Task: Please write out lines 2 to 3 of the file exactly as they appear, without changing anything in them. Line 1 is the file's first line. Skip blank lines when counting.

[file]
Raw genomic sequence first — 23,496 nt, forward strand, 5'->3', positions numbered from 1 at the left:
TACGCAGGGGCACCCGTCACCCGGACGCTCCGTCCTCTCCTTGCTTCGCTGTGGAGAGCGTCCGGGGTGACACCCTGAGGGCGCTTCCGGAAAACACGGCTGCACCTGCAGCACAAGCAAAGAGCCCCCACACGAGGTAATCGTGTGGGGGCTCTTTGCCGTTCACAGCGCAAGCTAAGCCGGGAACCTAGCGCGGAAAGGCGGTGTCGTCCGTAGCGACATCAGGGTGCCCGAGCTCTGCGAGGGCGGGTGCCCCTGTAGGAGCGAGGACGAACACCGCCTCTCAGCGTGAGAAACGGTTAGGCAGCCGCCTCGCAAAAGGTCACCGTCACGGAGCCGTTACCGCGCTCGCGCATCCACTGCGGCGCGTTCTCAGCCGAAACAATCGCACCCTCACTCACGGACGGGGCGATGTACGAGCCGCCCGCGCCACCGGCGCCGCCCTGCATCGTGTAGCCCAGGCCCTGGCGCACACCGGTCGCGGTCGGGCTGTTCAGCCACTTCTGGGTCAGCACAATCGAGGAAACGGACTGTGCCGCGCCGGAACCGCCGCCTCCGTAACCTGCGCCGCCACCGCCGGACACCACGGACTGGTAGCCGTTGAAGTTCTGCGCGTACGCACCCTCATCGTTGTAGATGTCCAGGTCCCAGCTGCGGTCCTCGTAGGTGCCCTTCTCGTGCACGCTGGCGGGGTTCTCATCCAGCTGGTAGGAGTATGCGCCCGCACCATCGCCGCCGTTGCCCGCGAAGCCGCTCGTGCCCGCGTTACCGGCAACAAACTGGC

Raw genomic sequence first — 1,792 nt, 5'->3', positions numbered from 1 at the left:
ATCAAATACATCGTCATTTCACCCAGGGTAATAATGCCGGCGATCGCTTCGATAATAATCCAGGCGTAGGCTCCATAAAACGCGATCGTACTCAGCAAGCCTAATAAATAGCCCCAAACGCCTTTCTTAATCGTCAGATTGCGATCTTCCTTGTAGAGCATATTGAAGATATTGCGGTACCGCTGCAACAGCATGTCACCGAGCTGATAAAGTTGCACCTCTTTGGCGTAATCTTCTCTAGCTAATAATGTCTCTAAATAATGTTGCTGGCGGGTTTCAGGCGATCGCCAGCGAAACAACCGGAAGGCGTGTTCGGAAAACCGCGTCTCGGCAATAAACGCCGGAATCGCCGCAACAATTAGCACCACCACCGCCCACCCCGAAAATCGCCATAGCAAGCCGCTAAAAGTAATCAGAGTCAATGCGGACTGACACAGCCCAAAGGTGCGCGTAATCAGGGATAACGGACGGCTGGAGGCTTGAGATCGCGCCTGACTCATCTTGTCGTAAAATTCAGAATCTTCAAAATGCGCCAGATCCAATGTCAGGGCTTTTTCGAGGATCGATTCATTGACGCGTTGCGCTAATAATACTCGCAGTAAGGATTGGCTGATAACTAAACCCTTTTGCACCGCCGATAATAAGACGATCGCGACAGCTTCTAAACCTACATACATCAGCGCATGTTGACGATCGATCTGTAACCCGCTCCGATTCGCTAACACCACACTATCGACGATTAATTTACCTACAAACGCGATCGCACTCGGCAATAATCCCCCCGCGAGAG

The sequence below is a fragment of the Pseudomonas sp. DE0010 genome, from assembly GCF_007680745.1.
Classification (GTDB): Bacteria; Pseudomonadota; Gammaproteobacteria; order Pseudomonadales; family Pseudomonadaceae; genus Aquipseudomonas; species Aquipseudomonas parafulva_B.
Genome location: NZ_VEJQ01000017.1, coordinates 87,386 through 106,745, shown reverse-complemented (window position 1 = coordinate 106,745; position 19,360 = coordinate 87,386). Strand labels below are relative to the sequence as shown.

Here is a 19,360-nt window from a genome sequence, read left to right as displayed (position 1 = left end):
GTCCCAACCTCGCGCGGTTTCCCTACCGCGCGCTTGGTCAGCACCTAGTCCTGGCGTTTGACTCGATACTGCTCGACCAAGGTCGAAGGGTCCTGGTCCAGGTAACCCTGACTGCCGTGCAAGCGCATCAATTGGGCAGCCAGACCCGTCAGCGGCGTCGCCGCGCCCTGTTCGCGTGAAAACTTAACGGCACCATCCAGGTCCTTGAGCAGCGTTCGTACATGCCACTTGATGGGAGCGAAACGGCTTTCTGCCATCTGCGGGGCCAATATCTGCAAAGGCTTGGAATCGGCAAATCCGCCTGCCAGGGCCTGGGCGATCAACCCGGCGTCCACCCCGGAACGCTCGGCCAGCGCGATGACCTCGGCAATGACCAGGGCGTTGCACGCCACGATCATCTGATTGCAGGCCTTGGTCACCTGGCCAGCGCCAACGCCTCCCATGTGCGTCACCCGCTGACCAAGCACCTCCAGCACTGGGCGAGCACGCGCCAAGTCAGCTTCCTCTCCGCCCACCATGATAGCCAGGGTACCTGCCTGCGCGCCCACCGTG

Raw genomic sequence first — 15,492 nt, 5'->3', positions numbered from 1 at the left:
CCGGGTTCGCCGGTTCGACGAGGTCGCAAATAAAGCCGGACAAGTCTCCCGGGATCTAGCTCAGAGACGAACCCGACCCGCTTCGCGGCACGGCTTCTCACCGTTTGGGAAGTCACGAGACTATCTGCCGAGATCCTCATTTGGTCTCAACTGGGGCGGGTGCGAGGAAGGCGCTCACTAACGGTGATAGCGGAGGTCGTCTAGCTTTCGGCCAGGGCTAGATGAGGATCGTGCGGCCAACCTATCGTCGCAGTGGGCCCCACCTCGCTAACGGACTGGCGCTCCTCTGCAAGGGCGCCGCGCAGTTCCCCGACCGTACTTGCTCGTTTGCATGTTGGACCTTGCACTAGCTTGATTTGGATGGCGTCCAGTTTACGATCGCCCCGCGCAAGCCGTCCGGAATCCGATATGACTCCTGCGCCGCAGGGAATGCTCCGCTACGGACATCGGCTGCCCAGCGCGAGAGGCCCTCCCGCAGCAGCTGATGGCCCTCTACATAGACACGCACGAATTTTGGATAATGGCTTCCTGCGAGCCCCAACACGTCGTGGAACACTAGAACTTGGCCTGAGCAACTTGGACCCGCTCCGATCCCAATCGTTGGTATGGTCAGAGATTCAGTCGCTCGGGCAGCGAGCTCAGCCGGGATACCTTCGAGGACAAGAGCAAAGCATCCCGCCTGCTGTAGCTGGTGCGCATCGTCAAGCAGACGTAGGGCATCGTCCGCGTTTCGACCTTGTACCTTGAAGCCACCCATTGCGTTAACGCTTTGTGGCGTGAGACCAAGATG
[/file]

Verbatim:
TACGCAGGGGCACCCGTCACCCGGACGCTCCGTCCTCTCCTTGCTTCGCTGTGGAGAGCGTCCGGGGTGACACCCTGAGGGCGCTTCCGGAAAACACGGCTGCACCTGCAGCACAAGCAAAGAGCCCCCACACGAGGTAATCGTGTGGGGGCTCTTTGCCGTTCACAGCGCAAGCTAAGCCGGGAACCTAGCGCGGAAAGGCGGTGTCGTCCGTAGCGACATCAGGGTGCCCGAGCTCTGCGAGGGCGGGTGCCCCTGTAGGAGCGAGGACGAACACCGCCTCTCAGCGTGAGAAACGGTTAGGCAGCCGCCTCGCAAAAGGTCACCGTCACGGAGCCGTTACCGCGCTCGCGCATCCACTGCGGCGCGTTCTCAGCCGAAACAATCGCACCCTCACTCACGGACGGGGCGATGTACGAGCCGCCCGCGCCACCGGCGCCGCCCTGCATCGTGTAGCCCAGGCCCTGGCGCACACCGGTCGCGGTCGGGCTGTTCAGCCACTTCTGGGTCAGCACAATCGAGGAAACGGACTGTGCCGCGCCGGAACCGCCGCCTCCGTAACCTGCGCCGCCACCGCCGGACACCACGGACTGGTAGCCGTTGAAGTTCTGCGCGTACGCACCCTCATCGTTGTAGATGTCCAGGTCCCAGCTGCGGTCCTCGTAGGTGCCCTTCTCGTGCACGCTGGCGGGGTTCTCATCCAGCTGGTAGGAGTATGCGCCCGCACCATCGCCGCCGTTGCCCGCGAAGCCGCTCGTGCCCGCGTTACCGGCAACAAACTGGC

Raw genomic sequence first — 1,792 nt, 5'->3', positions numbered from 1 at the left: